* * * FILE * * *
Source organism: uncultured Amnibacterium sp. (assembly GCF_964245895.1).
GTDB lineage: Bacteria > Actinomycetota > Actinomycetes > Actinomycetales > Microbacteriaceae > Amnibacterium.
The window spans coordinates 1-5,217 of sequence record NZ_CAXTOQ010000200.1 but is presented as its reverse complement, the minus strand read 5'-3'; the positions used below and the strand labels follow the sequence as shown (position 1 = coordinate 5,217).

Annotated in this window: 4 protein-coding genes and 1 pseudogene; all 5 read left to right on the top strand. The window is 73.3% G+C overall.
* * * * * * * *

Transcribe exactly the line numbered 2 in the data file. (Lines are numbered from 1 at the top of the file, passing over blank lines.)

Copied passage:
GTDB lineage: Bacteria > Actinomycetota > Actinomycetes > Actinomycetales > Microbacteriaceae > Amnibacterium.